The main perceived weaknesses in the current analytical procedures are that the discount rate to be used is proscribed by Government and inflexible, and the `time value of money' (and thereby risk) is largely ignored. For example, the LUL/Infraco contracts have a basic life of 30 years, with a review in Year 7. This begs the questions: should the analysis be undertaken over 7 or 30 years' contract period? Should the same discount rate be used for an analysis over 7 years as for 30? Is the cost of money the same? Are the inherent risks the same? I think not!

  It was interesting to note from the recent Deloitte & Touche Report, prepared for TfL on the LUL PPP contracts, that the VFM test showed that the PPP proposals were more expensive than the PSC over 7 years. Not surprising! Further, if the contracts are up for re-negotiation after Year 7, who is not to say that this same result will occur for analysis over Years 7-30? This only emphasises the need for public scrutiny of the LUL PPP plans and projections.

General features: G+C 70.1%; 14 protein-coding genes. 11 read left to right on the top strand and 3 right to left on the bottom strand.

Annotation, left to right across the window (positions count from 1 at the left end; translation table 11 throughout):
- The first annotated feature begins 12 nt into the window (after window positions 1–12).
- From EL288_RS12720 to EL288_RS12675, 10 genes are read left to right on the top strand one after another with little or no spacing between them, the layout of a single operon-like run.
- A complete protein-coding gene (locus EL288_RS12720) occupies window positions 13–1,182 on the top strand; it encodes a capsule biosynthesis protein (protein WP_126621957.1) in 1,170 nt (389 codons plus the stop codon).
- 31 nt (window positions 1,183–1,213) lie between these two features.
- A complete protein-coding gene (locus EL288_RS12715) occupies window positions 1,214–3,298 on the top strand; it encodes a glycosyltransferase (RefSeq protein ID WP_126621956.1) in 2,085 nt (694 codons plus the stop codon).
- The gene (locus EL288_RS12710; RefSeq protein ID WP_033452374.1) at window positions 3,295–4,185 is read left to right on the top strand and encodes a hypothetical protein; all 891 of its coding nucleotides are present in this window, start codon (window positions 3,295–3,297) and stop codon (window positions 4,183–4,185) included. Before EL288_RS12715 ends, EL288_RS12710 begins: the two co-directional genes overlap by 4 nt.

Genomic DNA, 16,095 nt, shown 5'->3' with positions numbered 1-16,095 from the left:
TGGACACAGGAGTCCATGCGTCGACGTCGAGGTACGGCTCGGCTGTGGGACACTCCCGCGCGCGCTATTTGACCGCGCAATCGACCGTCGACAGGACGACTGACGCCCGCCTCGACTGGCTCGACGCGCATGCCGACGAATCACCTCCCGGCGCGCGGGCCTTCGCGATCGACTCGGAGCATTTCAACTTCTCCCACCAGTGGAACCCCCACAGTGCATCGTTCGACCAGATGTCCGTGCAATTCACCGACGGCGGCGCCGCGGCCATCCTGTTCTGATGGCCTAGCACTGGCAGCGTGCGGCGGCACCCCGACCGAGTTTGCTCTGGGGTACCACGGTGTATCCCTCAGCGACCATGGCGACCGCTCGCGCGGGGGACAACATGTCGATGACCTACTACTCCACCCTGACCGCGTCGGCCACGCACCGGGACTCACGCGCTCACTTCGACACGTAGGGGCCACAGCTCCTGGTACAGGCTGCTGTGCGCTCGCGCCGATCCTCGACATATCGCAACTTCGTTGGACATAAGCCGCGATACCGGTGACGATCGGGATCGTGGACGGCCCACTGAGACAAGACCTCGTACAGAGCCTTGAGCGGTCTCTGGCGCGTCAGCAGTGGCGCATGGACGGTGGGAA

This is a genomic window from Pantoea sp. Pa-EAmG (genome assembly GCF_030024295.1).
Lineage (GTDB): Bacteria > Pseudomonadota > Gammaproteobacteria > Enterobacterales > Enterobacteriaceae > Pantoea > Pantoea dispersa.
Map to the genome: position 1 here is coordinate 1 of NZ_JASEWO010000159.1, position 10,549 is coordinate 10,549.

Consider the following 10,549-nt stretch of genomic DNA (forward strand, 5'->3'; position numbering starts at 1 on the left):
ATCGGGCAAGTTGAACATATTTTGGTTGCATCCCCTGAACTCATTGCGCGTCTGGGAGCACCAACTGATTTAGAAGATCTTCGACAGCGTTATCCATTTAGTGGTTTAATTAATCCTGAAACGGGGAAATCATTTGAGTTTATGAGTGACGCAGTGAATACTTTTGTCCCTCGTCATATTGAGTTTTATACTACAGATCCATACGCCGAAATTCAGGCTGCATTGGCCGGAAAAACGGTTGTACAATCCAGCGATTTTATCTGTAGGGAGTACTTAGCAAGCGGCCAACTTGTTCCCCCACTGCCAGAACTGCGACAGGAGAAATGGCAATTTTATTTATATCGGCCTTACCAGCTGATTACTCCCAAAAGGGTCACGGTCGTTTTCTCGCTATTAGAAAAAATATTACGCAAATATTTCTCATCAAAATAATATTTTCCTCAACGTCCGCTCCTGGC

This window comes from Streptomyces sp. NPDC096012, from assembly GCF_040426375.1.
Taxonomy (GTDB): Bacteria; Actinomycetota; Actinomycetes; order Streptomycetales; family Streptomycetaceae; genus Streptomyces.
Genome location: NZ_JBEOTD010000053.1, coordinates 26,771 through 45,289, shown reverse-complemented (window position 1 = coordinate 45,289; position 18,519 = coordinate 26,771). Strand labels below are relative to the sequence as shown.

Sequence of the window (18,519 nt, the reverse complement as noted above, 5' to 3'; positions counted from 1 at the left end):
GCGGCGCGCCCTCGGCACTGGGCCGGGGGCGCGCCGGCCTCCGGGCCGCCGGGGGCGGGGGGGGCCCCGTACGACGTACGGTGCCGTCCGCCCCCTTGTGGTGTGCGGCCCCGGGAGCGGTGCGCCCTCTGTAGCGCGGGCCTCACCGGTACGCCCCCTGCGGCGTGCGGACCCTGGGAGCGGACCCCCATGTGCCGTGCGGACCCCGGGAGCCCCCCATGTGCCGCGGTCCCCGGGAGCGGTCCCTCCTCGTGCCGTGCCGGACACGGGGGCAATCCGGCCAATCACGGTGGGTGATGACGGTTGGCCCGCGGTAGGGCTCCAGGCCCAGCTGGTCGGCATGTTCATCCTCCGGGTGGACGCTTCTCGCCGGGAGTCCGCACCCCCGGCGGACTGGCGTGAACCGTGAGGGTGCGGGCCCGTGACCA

2.   "How much information about the precise nature of the contracts should be made public before they are signed?":

  Normally the PIM (see 1(a) above) will include a draft concession contract, which would be subsequently negotiated with the winning bidder(s). Such drafts will, in particular, define the parameters for performance, pricing, force majeure, termination and arbitration conditions. If bidders wish to renegotiate these clauses significantly, this should result in the favoured bid being rejected (with possible the loss of their bid bond) and the second favoured bidder being recalled for negotiations.

  The final contract negotiated and signed with each bidder (i.e Infraco) would not necessarily from my experience be in the public domain, but the public entity signatory (LUL in this case) would have to take public full responsibility for the deal made. Unfortunately, in the case of LUL, possibly through bad planning, one gains the impression that the contracts have not been drafted up in sufficient detail in advance of negotiations. Given that such contracts are reportedly 2-2,500 pages long, this is understandable, but that in turn begs the question: are not these PPP deals too complex for anyone to understand and document, let alone manage??